NEW YORK -- Dan Rather is trying to figure out how to say goodbye tomorrow night after 24 years in the CBS anchor chair.
Sitting in his office days before that exit, Rather says he's struggling to find the appropriate sign-off message to viewers. Whatever he comes up with, he vows it won't be too ''egocentric" or ''narcissistic."
''I don't want it to be about me," he says.
But ever since Rather's announcement in November -- in the midst of the furor created by the flawed Sept. 8 report on ''60 Minutes Wednesday" about George W. Bush's military service record -- that he would step down as anchor, it has been about him. In the six months since the Bush report aired, the 73-year-old anchor's reputation and departure have been the focus of intense discussion.
Tomorrow evening, a major chapter of a remarkable career that includes on-scene coverage of the 1963 Kennedy assassination, trips to the battlefields of Vietnam, famous confrontations with President Richard Nixon and Vice President George H. W. Bush, and two interviews with Saddam Hussein is ending. But if Rather -- known both as an ideological lightning rod and for occasionally unpredictable behavior -- is leaving under less than ideal circumstances, he is going out uncowed and unbowed. Instead, he is issuing warnings about the increasing ability of interest groups and politicians to intimidate journalists and discourage scrutiny from the press.
Asked why he has long been target of conservative critics complaining about a liberal bias in the media, Rather says: ''I am independent and fiercely independent. It's the role of movements and partisan political organizations to apply the pressure and to try and intimidate. It is the job of the journalist in a free society to say 'no.' . . . I haven't stopped trying."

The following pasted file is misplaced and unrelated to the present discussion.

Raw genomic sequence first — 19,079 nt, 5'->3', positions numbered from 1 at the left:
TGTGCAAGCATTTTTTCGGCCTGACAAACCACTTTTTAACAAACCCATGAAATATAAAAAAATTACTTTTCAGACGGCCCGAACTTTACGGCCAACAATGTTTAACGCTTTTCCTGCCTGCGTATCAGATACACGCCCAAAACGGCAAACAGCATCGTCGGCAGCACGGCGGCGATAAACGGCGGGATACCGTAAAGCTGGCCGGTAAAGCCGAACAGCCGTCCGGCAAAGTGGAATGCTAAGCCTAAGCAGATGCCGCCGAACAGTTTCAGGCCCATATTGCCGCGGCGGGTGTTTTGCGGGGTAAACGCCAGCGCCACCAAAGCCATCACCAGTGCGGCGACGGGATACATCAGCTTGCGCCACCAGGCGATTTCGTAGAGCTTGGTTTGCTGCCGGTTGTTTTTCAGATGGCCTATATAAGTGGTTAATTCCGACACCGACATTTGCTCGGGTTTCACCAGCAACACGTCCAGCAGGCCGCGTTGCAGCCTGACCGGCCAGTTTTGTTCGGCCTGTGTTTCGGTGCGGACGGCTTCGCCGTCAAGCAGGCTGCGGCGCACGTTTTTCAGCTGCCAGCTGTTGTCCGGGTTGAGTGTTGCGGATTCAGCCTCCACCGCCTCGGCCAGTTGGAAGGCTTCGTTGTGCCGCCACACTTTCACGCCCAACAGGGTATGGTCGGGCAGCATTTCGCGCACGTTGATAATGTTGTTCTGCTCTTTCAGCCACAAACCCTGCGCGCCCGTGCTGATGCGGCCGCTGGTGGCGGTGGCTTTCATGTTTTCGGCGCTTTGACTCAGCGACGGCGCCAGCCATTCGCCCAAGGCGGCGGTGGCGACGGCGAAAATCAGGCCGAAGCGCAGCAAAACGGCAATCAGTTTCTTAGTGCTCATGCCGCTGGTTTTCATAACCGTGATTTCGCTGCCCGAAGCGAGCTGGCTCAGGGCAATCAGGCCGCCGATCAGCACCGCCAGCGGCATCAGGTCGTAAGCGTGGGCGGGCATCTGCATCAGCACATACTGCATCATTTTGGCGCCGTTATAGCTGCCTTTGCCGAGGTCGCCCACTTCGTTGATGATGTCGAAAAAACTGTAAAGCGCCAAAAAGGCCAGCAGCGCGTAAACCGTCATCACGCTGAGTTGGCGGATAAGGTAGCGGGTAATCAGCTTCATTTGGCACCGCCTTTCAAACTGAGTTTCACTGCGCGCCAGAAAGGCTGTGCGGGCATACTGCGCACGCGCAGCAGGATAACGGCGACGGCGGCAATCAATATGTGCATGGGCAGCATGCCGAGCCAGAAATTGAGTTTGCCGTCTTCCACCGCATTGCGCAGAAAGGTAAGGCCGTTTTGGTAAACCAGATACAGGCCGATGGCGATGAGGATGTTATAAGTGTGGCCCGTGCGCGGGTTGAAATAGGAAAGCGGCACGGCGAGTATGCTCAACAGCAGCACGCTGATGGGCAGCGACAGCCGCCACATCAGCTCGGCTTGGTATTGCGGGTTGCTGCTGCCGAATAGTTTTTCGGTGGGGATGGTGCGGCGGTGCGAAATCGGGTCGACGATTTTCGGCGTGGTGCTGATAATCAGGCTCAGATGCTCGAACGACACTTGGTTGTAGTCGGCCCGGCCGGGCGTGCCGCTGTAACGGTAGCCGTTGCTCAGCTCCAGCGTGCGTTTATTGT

Rather's big concern? ''That the American press as a whole will succumb to the undertow to be more docile, in some cases obsequious . . . to move in the middle, settle for mediocrity -- one, in exchange for access, and two, out of fear that you'd be called a bad name, unpatriotic, or radical right or liberal. What I'm talking about here is the increasing danger of being intimidated."
He praises the management of CBS but says today's corporate media managers may have less interest in standing up to this pressure. ''The bosses increasingly are more distant from the newsroom as we move more deeply into concentration of ownership," he says. ''They have tremendous financial interest in protecting all aspects of the conglomerate. ''Citizens need to pay attention to this," he says, ''because it can eat away at the vitals of our democratic system."
'It's who I am'
Although Rather will continue on in a post-anchor role as a ''60 Minutes" correspondent, there is an undeniable sense of transition surrounding him. His small but comfortable office at CBS headquarters -- decorated with such keepsakes as a Bible, an old Royal typewriter, and a record featuring Edward R. Murrow's World War II broadcasts -- is being packed up. Looking younger than his years but seeming a bit fatigued during a two-hour interview, Rather answers questions graciously and thoughtfully, mixing in lengthy anecdotes with the famous ''Danisms" that have become such a part of his on-air persona. (''I can be dumb as wallpaper about a lot of things," he says at one point.)